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Greg Lavaty | profile | all galleries >> My Blog >> Fall Colors in Texas? Lost Maples State Natural Area 11-15-2012 tree view | thumbnails | slideshow

The Colorful Visitors of Spring Migration on the Upper Texas Coast Part 1 03-12-2013 | Starting the Year in the Texas Tropics 01-16-2013 | So you want to become a birder? 01-08-2013 | What camera is for the birds? 12-26-2012 | Winter Birding in California 12-17-2012 | Fall Colors in Texas? Lost Maples State Natural Area 11-15-2012 | Machu Picchu Birding 11-01-2012 | Prehistoric Visitor? No, itís the Magnificent Frigatebird 09-25-2012 | Ruby-throated Hummingbird, Migrating Marvel 09-15-2012 | Birding Utah and Arizona, Eared Grebes and Red-faced Warblers 09-08-2012 | Fall Migration, Like Spring but in the Opposite DirectionÖ Sort ofÖ 09-05-2012 | A Landscape Photography Adventure out West 08-30-2012 | The Rainbow Bird, Who Doesnít Love a Painted Bunting? 08-14-2012 | Our Summer Wanderer the Wood Stork 08-11-2012 | Are These Guys Bathing? A Quick Peek into the Life of the Black Skimmer 08-07-2012 | Upper Texas Coast Birding Locations

Fall Colors in Texas? Lost Maples State Natural Area 11-15-2012

A little over a month ago I was contacted by someone who said they were interested in photographing fall colors and asked if I had any good locations to suggest. Immediately Lost Maples State Natural Area sprung to mind and I replied back suggesting it. I didnít really give it another thought after that until I was contacted again by the same person asking if I would be willing to go with them to Lost Maples and help them capture some of that fall color. I checked the foliage report, and while it didnít sound like it was the best year for colors at Lost Maples, I was excited to get out to the hill country and give it a try. We arranged to meet and drive to the park together and make a day of it. Lost Maples is a little less than five hours drive from Houston so I knew it was going to be a long day for me, but the allure of the foliage was strong motivation.

Lost Maples State Natural Area



Our trip was scheduled for November 13, and as the date approached I monitored the weather reports. The forecast was for cool weather and mostly cloudy skies, which didnít seem like ideal conditions, but I have learned over the years that it is usually good to try even if the weather isnít optimal. As we headed out of San Antonio Tuesday morning, I felt confident that we would do just fine. The drive from Bandera to the park was stimulating with plenty of curves and hills, making it fun to drive. It also didnít hurt that the light cloud cover enhanced the yellows, oranges and reddish-browns in the threes along the way.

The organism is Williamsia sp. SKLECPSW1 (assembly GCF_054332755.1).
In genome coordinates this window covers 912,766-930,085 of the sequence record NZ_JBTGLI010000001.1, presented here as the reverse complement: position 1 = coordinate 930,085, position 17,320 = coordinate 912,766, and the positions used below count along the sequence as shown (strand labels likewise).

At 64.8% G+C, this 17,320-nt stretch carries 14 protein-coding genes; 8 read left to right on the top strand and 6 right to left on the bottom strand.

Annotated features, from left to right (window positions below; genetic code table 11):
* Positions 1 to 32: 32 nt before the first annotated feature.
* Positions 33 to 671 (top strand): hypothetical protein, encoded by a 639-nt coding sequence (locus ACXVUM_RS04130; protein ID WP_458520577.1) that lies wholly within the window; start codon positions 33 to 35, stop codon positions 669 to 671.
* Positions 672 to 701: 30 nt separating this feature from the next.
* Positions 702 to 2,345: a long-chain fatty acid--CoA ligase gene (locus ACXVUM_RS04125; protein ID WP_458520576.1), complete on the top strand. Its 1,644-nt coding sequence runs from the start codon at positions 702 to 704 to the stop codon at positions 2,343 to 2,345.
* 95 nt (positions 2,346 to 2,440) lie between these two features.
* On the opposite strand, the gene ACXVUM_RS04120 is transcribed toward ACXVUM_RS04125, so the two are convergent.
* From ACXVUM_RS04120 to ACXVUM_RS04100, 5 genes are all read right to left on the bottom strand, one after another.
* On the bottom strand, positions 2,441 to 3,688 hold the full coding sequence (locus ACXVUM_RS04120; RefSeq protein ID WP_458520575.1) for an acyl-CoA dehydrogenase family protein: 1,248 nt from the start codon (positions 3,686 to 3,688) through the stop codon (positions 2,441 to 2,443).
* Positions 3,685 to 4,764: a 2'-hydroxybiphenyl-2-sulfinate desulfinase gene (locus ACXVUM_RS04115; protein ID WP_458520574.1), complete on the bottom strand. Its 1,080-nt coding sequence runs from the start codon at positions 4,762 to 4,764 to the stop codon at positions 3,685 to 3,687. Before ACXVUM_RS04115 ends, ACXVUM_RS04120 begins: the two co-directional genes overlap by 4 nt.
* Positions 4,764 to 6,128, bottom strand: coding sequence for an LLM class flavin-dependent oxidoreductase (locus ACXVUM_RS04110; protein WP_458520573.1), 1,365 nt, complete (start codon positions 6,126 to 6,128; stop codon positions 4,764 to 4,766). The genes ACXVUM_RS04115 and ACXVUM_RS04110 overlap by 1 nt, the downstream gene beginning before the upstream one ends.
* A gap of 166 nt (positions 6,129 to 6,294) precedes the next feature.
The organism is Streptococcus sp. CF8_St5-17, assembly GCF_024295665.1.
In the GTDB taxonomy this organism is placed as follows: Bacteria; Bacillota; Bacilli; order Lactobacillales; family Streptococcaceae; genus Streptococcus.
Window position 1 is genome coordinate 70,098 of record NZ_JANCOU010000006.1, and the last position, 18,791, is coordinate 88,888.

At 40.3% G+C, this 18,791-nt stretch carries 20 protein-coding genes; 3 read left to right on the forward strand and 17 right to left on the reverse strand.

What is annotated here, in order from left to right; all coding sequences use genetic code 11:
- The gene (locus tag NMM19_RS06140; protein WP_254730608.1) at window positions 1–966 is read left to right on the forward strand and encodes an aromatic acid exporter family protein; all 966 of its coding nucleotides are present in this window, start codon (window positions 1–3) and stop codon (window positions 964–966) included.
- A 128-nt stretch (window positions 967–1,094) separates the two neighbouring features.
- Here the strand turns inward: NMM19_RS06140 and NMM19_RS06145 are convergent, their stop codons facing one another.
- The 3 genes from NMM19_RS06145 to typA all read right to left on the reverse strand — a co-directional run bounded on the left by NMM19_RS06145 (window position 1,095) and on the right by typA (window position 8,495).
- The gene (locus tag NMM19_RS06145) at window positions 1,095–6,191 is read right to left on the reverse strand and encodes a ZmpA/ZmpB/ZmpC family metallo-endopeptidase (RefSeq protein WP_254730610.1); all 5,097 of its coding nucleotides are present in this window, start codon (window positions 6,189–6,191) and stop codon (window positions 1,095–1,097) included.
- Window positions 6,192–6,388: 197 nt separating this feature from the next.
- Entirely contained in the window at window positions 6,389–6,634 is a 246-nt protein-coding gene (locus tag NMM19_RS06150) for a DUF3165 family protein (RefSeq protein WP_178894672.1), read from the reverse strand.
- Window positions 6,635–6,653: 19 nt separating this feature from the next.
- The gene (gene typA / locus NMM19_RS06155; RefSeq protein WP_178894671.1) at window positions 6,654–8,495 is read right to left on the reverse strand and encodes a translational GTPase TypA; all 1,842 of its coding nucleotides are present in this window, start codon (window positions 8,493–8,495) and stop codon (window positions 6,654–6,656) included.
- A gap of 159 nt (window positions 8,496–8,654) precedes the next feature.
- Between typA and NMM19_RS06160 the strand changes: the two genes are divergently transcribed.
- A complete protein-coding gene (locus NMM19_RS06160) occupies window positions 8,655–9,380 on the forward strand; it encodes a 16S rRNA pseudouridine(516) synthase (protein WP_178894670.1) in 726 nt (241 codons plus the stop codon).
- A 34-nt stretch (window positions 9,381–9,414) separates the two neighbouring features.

Lost Maples State Natural Area



After all the driving, I was rearing to get out and explore Lost Maples and was already reaching for the camera before we even found a parking space. The morning was spent along the Maple Trail and the first mile of the East Trail. The scenery certainly exceeded my expectations, with plenty of vibrant fall color, as well as lots of interesting patterns and textures to photograph.

Lost Maples State Natural Area



Lost Maples is a relaxing place for photographic inspiration. Despite there being lots of other visitors along the trails it still felt peaceful, relaxing and natural. Wandering along the Sabinal River afforded us with plenty of eye-catching scenes to experiment with. One in particular was a large clump of what I think were ferns growing from the bank of the river.

Lost Maples State Natural Area



Around noon we drove to Utopia for a relaxing meal at the Lost Maples Cafť that concluded with some scrumptious pecan pie. The drive to and from Utopia left me with the feeling that the town was appropriately named, it is simply beautiful country.

Lost Maples State Natural Area



Our afternoon was spent along the western end of the East Trail, which seemed to have even more color than the Maple Trail. As we explored the trail I had my only real opportunity to do bird photography on this short trip when a Ruby-crowned Kinglet came in to check us out. This isnít to suggest that there werenít birds in the area to see. In fact we saw a number of interesting birds including Crested Caracara, Common Raven, Carolina Wren, Black-crested Titmouse and Canyon Wren without even looking for them. The purpose of this trip was, however, the foliage so we kept our focus on the leaves.

Ruby-crowned Kinglet



After a full day of exploring and clicking away at the multitude of colors that Lost Maples has to offer we decided that it was time to head out. Our trip home started shortly before sunset and as the sun approached the horizon the clouds that had been above us all day started to break up, giving us a beautiful sunset as we drove through the hills back toward San Antonio.

Lost Maples State Natural Area




www.texastargetbirds.com

Ruby-crowned Kinglet
Ruby-crowned Kinglet